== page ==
Punching/die cutting. This process demands a different die for every single new circuit board, which can be not really a practical solution for small production runs. The action might be PCB Depaneling, but either can leave the board edges somewhat deformed. To reduce damage care has to be come to maintain sharp die edges.
V-scoring. Often the panel is scored on both sides to your depth of about 30% of the board thickness. After assembly the boards could be manually broken from the panel. This puts bending stress on the boards that can be damaging to several of the components, particularly those next to the board edge.
Wheel cutting/pizza cutter. A different method to manually breaking the net after V-scoring is to try using a “pizza cutter” to slice the remainder web. This calls for careful alignment in between the V-score and the cutter wheels. In addition, it induces stresses in the board which can affect some components.
Sawing. Typically machines that are utilized to saw boards away from a panel work with a single rotating saw blade that cuts the panel from either the very best or the bottom.
All these methods has limitations to straight line operations, thus only for rectangular boards, and each one to a few degree crushes and/or cuts the board edge. Other methods will be more expansive and will include the subsequent:
Water jet. Some say this technology can be achieved; however, the authors have realized no actual users of this. Cutting is conducted by using a high-speed stream of slurry, which is water by having an abrasive. We expect it will need careful cleaning once the fact to eliminate the abrasive portion of the slurry.
Routing ( nibbling). Usually boards are partially routed before assembly. The rest of the attaching points are drilled with a small drill size, making it easier to destroy the boards out from the panel after assembly, leaving the so-called mouse bites. A disadvantage can be a significant reduction in panel area to the routing space, as the kerf width normally takes around 1.5 to 3mm (1/16 to 1/8″) plus some additional space for inaccuracies. This means a significant amount of panel space is going to be required for the routed traces.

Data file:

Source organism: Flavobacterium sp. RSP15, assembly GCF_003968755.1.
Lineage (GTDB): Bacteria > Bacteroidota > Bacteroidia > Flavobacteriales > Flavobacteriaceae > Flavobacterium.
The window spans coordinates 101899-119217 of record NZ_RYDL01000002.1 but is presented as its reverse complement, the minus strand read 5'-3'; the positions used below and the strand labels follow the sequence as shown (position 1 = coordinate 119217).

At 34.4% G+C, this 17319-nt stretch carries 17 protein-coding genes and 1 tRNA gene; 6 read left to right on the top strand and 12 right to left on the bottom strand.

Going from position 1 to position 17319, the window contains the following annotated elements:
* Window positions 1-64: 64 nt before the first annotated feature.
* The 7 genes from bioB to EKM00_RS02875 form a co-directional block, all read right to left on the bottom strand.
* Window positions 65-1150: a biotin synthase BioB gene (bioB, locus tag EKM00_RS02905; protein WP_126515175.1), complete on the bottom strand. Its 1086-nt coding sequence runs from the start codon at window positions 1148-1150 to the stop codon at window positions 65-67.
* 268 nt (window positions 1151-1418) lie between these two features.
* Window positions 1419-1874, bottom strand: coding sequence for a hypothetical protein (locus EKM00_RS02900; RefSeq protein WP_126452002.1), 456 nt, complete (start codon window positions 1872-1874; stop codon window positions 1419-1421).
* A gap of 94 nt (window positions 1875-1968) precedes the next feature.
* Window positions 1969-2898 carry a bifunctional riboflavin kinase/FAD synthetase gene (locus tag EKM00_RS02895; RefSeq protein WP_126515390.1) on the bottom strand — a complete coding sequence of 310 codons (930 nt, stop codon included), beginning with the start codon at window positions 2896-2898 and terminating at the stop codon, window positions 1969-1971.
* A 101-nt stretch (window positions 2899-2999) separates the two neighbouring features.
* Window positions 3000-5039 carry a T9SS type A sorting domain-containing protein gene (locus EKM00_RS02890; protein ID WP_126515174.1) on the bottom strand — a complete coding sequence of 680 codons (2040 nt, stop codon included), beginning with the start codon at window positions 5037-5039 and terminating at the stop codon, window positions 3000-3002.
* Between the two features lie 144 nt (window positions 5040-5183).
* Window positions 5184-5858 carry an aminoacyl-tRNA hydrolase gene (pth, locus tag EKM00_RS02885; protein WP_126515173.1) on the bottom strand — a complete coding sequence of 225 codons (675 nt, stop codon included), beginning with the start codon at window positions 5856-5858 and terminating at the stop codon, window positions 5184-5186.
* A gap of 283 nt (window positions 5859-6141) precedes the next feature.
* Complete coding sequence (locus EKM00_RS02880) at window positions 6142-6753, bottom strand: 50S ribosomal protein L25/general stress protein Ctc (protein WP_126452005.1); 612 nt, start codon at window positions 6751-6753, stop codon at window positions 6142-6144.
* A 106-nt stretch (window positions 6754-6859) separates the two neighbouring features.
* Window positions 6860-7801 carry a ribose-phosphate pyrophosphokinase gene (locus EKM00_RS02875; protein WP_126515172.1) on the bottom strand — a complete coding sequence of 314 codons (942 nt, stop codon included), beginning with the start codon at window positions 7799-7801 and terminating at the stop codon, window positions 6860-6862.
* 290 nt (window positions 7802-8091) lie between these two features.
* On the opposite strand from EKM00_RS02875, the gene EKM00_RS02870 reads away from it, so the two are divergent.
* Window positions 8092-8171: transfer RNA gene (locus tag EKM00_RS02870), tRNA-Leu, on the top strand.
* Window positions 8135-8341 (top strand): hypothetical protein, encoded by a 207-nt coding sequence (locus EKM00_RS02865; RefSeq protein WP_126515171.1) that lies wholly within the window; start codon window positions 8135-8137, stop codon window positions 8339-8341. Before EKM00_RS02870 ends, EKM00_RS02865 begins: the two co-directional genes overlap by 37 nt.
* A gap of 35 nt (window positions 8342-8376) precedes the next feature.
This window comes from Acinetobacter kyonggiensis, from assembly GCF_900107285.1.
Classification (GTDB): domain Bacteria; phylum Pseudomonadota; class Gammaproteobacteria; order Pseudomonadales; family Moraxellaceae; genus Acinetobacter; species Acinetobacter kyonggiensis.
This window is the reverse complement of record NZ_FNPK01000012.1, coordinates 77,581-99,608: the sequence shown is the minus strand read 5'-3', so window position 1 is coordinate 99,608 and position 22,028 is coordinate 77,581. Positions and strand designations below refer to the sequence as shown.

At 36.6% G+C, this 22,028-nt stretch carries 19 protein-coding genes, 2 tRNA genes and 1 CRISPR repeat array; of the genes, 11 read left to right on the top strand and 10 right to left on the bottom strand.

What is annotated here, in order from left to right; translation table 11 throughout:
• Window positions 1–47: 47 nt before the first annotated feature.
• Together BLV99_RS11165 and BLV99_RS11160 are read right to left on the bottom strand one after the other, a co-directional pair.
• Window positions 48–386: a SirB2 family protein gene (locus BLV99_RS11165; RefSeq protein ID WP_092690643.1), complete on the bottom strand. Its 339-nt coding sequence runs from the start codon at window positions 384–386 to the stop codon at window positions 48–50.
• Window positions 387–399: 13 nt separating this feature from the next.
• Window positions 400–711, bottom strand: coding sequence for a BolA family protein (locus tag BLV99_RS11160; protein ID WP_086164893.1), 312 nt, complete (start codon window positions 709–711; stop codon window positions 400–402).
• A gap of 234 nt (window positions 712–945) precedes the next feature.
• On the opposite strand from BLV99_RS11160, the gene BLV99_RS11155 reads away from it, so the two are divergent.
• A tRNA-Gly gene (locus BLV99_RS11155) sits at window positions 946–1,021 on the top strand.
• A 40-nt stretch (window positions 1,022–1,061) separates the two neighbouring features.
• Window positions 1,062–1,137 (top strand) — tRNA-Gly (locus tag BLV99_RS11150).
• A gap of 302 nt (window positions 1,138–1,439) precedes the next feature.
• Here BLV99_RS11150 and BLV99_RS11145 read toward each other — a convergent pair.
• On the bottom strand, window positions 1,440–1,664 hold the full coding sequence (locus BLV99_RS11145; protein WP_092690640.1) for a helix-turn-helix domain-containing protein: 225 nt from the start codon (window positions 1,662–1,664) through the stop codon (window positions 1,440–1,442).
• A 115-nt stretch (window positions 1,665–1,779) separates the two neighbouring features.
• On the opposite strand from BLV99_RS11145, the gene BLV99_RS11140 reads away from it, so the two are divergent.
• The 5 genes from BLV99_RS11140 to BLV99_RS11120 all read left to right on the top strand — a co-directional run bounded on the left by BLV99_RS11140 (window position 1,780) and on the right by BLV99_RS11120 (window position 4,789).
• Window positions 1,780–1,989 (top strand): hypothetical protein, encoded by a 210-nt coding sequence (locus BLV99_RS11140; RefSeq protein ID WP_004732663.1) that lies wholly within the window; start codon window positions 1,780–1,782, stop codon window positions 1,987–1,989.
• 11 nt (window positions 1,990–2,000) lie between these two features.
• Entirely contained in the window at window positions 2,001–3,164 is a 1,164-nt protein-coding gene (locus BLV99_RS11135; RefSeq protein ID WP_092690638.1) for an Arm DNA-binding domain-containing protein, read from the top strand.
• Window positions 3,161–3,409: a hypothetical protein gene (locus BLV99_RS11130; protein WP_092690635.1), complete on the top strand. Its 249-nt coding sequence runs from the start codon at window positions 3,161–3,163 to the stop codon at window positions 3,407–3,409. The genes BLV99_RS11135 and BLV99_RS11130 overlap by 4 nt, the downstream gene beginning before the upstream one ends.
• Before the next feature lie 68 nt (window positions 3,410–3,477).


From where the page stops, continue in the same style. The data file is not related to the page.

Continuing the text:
Laser routing. Laser routing provides a space advantage, because the kerf width is only a few micrometers. For instance, the small boards in FIGURE 2 were initially presented in anticipation the panel would be routed. In this fashion the panel yielded 124 boards. After designing the layout for laser depaneling, the amount of boards per panel increased to 368. So for each and every 368 boards needed, just one single panel should be produced rather than three.
Routing also can reduce panel stiffness to the point that the pallet may be needed for support during the earlier steps from the assembly process. But unlike the prior methods, routing is just not limited by cutting straight line paths only.
The majority of these methods exert some degree of mechanical stress in the board edges, which can cause delamination or cause space to build up around the glass fibers. This may lead to moisture ingress, which is effective in reducing the long-term longevity of the circuitry.